Is water shut off considered to be a breach of lease?

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Is water shut off considered to be a breach of lease?

Water to our rental house was shut off this morning. Water provided by a well that landlord maintains. Landlord admitted that it was due to their not paying the electrical bill which runs the pump on the well. Not only was water to house cutoff but stock tanks for livestock also without water. I am required to give 30 day notice (m-to-m lease) but I am honestly sick of these people. They enter onto my property without proper notice, electrical lines pose dangers, and access to property has been blocked before without notice. All documented.

Asked on April 20, 2012 under Real Estate Law, California

Answers:

S.L,. Member, California Bar / FreeAdvice Contributing Attorney

Answered 9 years ago | Contributor

In every lease there is an implied warranty of habitability which requires the landlord to maintain the premises in a habitable condition by complying with local and state housing codes.  Not having water and the danger from the electrical lines constitute breaches of the implied warranty of habitability as these are health and safety issues..

When there is a breach of the implied warranty of habitability, the tenant notifies the landlord as you have done and the landlord is required to respond within a reasonable time by making the necessary repairs.  When the landlord fails to respond in a reasonable time by making the necessary repairs, the tenant has the following options:  The tenant can make the repairs and deduct the cost from the rent or the tenant can move out and terminate the obligation to pay rent for the balance of the term of the lease or if the tenant stays on the premises, the tenant can withhold rent and defend against eviction.  Another alternative is to sue the landlord for breach of the implied warranty of habitability.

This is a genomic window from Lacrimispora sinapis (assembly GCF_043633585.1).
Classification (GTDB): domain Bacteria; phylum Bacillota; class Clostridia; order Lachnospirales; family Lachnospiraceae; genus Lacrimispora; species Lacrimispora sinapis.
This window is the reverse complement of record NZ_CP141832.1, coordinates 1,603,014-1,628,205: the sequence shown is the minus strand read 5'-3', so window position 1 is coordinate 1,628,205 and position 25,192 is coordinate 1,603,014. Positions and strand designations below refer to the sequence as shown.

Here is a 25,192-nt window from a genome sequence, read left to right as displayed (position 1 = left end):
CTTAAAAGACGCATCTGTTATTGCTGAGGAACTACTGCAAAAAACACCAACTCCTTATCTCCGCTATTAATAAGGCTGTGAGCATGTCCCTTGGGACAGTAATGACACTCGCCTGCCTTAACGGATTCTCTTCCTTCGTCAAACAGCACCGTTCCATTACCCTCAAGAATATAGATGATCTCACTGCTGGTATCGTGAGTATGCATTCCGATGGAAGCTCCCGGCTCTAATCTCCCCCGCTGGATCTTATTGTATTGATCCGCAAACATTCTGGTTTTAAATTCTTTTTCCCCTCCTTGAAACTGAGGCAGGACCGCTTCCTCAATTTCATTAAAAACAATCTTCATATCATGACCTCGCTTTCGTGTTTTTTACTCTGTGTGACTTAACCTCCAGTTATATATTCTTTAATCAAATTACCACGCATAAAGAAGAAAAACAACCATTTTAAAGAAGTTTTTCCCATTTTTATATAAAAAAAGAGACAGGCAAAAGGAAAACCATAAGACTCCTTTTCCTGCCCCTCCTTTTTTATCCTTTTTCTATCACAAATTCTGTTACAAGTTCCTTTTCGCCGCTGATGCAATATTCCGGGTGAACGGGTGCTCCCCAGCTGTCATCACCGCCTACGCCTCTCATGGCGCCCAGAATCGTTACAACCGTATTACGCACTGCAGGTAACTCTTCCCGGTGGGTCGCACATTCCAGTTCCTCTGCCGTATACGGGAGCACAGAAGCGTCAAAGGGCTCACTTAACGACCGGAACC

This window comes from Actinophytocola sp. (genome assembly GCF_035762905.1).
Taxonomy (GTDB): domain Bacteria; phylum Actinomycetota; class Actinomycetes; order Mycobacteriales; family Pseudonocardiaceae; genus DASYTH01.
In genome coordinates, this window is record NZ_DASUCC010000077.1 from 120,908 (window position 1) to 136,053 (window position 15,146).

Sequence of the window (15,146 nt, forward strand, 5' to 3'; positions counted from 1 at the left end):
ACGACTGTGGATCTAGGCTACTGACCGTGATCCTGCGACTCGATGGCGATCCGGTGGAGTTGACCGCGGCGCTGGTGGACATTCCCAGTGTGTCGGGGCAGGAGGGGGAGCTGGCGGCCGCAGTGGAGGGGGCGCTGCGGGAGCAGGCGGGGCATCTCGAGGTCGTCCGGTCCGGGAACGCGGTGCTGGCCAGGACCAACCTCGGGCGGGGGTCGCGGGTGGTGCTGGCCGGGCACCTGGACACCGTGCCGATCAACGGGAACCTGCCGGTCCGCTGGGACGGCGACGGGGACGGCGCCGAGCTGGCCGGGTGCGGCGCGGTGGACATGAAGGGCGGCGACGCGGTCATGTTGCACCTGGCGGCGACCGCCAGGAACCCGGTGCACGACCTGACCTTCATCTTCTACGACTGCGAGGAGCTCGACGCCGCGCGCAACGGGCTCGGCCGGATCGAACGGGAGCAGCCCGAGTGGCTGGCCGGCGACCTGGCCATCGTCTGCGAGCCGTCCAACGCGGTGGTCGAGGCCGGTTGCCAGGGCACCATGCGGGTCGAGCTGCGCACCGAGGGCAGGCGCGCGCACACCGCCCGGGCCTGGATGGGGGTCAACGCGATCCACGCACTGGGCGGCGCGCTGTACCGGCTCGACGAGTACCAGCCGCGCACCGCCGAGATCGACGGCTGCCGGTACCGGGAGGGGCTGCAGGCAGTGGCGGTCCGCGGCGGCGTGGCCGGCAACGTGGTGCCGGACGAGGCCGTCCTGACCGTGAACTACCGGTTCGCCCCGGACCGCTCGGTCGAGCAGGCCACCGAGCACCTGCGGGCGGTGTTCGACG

The landlord's entry into your rental without proper notice is a breach of the covenant of quiet enjoyment.  The covenant of quiet enjoyment is in every lease and means the tenant cannot be disturbed in his/her use and enjoyment of the premises.  In CA, the landlord is required to give 24 hours written notice before entering tenant's rental and entry has to be during normal business hours.  If it is an emergency, no notice is required for the landlord to enter the tenant's rental.  If you decide to sue the landlord , breach of the covenant of quiet enjoyment and breach of the implied warranty of habitability would be separate causes of action (claims) in your lawsuit.


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